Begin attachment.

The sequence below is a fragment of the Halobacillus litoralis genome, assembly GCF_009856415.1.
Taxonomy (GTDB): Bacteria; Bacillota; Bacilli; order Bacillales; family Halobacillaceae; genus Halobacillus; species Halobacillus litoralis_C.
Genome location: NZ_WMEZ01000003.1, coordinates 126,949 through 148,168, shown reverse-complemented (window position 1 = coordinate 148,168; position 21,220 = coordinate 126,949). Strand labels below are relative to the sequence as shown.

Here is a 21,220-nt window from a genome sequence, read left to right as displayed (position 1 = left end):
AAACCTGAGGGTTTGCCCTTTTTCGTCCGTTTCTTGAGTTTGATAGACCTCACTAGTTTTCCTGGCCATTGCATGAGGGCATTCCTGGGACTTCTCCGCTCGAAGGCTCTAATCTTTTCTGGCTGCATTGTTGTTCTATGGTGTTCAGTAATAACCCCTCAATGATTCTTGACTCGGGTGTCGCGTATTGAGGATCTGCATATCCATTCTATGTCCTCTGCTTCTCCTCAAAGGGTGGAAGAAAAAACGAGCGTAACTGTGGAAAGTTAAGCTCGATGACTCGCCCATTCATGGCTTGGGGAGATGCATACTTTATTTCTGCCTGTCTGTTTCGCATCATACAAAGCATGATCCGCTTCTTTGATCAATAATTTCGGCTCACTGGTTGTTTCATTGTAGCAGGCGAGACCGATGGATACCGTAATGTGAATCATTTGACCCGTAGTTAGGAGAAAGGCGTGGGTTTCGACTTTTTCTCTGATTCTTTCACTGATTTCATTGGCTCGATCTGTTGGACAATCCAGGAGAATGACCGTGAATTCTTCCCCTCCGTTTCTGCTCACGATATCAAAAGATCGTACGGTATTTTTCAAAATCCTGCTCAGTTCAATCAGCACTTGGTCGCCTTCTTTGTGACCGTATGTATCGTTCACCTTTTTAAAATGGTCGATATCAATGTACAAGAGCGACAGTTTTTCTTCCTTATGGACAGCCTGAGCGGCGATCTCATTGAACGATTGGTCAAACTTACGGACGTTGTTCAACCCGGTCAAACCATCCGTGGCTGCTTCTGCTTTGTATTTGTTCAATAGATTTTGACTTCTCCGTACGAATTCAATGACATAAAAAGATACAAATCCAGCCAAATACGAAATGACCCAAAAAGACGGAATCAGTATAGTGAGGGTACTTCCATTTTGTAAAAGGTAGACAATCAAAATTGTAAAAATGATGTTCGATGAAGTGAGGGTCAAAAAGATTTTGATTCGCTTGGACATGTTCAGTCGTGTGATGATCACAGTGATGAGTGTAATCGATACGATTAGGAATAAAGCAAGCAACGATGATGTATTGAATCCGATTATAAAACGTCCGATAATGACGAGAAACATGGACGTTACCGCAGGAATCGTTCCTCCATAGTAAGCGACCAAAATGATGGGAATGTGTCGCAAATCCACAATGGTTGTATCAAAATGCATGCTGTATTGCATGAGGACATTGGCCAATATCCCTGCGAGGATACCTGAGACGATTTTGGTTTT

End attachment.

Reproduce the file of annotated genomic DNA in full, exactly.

The sequence below is a fragment of the Halobacillus litoralis genome, assembly GCF_009856415.1.
Taxonomy (GTDB): Bacteria; Bacillota; Bacilli; order Bacillales; family Halobacillaceae; genus Halobacillus; species Halobacillus litoralis_C.
Genome location: NZ_WMEZ01000003.1, coordinates 126,949 through 148,168, shown reverse-complemented (window position 1 = coordinate 148,168; position 21,220 = coordinate 126,949). Strand labels below are relative to the sequence as shown.

Here is a 21,220-nt window from a genome sequence, read left to right as displayed (position 1 = left end):
AAACCTGAGGGTTTGCCCTTTTTCGTCCGTTTCTTGAGTTTGATAGACCTCACTAGTTTTCCTGGCCATTGCATGAGGGCATTCCTGGGACTTCTCCGCTCGAAGGCTCTAATCTTTTCTGGCTGCATTGTTGTTCTATGGTGTTCAGTAATAACCCCTCAATGATTCTTGACTCGGGTGTCGCGTATTGAGGATCTGCATATCCATTCTATGTCCTCTGCTTCTCCTCAAAGGGTGGAAGAAAAAACGAGCGTAACTGTGGAAAGTTAAGCTCGATGACTCGCCCATTCATGGCTTGGGGAGATGCATACTTTATTTCTGCCTGTCTGTTTCGCATCATACAAAGCATGATCCGCTTCTTTGATCAATAATTTCGGCTCACTGGTTGTTTCATTGTAGCAGGCGAGACCGATGGATACCGTAATGTGAATCATTTGACCCGTAGTTAGGAGAAAGGCGTGGGTTTCGACTTTTTCTCTGATTCTTTCACTGATTTCATTGGCTCGATCTGTTGGACAATCCAGGAGAATGACCGTGAATTCTTCCCCTCCGTTTCTGCTCACGATATCAAAAGATCGTACGGTATTTTTCAAAATCCTGCTCAGTTCAATCAGCACTTGGTCGCCTTCTTTGTGACCGTATGTATCGTTCACCTTTTTAAAATGGTCGATATCAATGTACAAGAGCGACAGTTTTTCTTCCTTATGGACAGCCTGAGCGGCGATCTCATTGAACGATTGGTCAAACTTACGGACGTTGTTCAACCCGGTCAAACCATCCGTGGCTGCTTCTGCTTTGTATTTGTTCAATAGATTTTGACTTCTCCGTACGAATTCAATGACATAAAAAGATACAAATCCAGCCAAATACGAAATGACCCAAAAAGACGGAATCAGTATAGTGAGGGTACTTCCATTTTGTAAAAGGTAGACAATCAAAATTGTAAAAATGATGTTCGATGAAGTGAGGGTCAAAAAGATTTTGATTCGCTTGGACATGTTCAGTCGTGTGATGATCACAGTGATGAGTGTAATCGATACGATTAGGAATAAAGCAAGCAACGATGATGTATTGAATCCGATTATAAAACGTCCGATAATGACGAGAAACATGGACGTTACCGCAGGAATCGTTCCTCCATAGTAAGCGACCAAAATGATGGGAATGTGTCGCAAATCCACAATGGTTGTATCAAAATGCATGCTGTATTGCATGAGGACATTGGCCAATATCCCTGCGAGGATACCTGAGACGATTTTGGTTTT